Day 3 – Terning Turtles by Lindsay Gaskins and Rebecca Kim
by Lindsay Gaskins -- March 3rd, 2014
Our day began at dawn, as we quietly waited along the edge of the beach to see nesting turtles make their way back into the ocean. As the sun slowly rose, we followed in their tread-like tracks behind them. As is the case with many phenomena on Ascension Island, it is hard to wrap your head around the fact that the behavior and density of species in this locale is extremely rare on a global scale. The fact that we could simply stroll up onto a beach at dawn and be guaranteed to see several turtles is simply something one can’t take for granted. In the daylight, you could not help but notice the level of effort these couple hundred pound turtles had to exert to move across the beach.
Our trip to Mars Bay was also filled with wildlife. A short hike brought us to a massive tern colony, with birds blanketing the sky as we passed by. After the feral cats were eradicated in 2006, the birds returned from a small rocky offshore island to the mainland island and are increasing in number. As we continued, we can upon a picturesque rocky beach, with small pools full of fish and crabs among the rocks. As we kept walking, we came upon a secluded pool of water containing three endemic species, meaning the two shrimp, and bubble-like green algae do not exist anywhere else. Juxtaposed to this abundance of diversity of life, there were dozens of flip-flops and hundreds of dried fish. Even on a completely remote island in the middle of the Atlantic Ocean, it was striking to see the scale both human and biological forces at work. It is hard to argue that even simple human actions do not impact our marine species.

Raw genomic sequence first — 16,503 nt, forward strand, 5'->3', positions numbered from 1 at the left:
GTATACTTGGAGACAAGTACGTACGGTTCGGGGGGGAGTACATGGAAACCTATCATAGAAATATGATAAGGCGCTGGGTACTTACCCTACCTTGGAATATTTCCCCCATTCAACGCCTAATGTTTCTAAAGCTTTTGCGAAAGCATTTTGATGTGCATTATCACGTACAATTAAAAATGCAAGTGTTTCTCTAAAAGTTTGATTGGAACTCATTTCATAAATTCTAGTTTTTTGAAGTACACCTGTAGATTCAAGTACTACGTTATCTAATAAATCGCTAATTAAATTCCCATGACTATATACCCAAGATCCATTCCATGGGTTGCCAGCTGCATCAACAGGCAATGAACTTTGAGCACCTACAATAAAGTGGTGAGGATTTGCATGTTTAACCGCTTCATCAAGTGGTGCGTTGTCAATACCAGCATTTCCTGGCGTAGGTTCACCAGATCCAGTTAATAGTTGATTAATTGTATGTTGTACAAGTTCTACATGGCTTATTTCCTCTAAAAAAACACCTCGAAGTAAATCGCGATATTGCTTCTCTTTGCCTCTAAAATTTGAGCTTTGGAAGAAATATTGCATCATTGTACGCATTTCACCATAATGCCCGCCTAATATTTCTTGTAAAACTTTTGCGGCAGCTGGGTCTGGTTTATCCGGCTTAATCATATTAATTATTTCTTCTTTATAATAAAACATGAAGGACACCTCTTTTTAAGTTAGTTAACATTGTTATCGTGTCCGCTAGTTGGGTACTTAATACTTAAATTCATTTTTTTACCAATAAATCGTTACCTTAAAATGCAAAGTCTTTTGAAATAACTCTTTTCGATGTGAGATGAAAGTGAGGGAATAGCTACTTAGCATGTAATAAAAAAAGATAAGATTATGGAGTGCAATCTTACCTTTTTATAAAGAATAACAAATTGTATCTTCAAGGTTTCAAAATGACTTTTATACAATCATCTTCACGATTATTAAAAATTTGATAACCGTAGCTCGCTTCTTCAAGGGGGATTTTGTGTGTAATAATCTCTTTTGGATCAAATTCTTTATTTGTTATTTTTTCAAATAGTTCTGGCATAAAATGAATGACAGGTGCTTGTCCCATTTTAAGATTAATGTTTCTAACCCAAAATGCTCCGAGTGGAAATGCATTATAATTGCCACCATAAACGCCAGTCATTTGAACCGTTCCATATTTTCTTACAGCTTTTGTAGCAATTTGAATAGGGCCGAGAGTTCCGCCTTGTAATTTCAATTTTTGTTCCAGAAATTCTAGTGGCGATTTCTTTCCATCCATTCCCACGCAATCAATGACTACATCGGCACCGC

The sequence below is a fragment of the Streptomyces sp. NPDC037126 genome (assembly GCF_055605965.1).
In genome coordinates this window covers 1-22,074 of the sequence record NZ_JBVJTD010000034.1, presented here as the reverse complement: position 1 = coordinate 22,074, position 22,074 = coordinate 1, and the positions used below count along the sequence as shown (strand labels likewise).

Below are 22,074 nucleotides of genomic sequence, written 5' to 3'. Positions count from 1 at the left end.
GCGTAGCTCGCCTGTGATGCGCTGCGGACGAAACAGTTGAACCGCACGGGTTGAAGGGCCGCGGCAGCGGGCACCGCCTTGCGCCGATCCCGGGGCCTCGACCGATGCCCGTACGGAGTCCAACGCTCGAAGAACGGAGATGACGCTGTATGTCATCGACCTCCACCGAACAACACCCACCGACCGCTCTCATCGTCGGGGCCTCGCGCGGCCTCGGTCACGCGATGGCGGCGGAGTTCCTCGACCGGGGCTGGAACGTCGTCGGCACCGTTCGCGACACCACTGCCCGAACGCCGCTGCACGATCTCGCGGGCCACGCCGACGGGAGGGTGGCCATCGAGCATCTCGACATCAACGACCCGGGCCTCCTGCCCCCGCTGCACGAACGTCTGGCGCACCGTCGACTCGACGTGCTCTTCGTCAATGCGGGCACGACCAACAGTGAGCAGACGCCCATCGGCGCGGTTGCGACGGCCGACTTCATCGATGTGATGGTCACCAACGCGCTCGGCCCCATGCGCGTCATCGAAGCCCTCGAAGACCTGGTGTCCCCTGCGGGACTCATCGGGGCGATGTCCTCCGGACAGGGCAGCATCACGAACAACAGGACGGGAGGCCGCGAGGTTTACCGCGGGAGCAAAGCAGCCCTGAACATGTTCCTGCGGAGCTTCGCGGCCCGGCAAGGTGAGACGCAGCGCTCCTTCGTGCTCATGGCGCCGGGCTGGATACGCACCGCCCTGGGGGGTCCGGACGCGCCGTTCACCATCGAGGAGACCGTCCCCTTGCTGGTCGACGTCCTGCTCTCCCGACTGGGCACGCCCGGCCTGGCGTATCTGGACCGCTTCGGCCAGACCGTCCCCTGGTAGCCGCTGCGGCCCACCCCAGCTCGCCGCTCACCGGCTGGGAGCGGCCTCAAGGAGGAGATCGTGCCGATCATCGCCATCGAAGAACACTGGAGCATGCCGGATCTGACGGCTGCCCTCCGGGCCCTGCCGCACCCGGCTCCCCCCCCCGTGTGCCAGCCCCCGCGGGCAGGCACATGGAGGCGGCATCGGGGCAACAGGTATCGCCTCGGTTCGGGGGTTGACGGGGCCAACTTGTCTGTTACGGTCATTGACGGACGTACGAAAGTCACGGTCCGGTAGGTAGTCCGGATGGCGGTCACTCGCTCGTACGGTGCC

At night, we split up and headed down to Pan Am Beach and Northeast Bay to observe nesting turtles. We hunched low on the sand to avoid disruption, keeping silent as we watched the female begin to throw back sand and dig a body pit with her powerful front flippers. She often took breaks from this exhausting first step; Ascension does not have seagrass in the environment, and nesting turtles fast for the entire nesting process. With no notable light pollution, the stars were a brilliant streak across the sky and an incredible sight. As the turtle began breathing heavily, we were able to watch it dig a pit and start laying eggs. We inserted a temperature recording device into the clutch, and collected data from the turtle. Most of us became covered in sand, as the turtle flung sand behind it to cover up its new clutch. Tonight’s experience was absolutely amazing, and really shed light on the patience needed to do field work in research.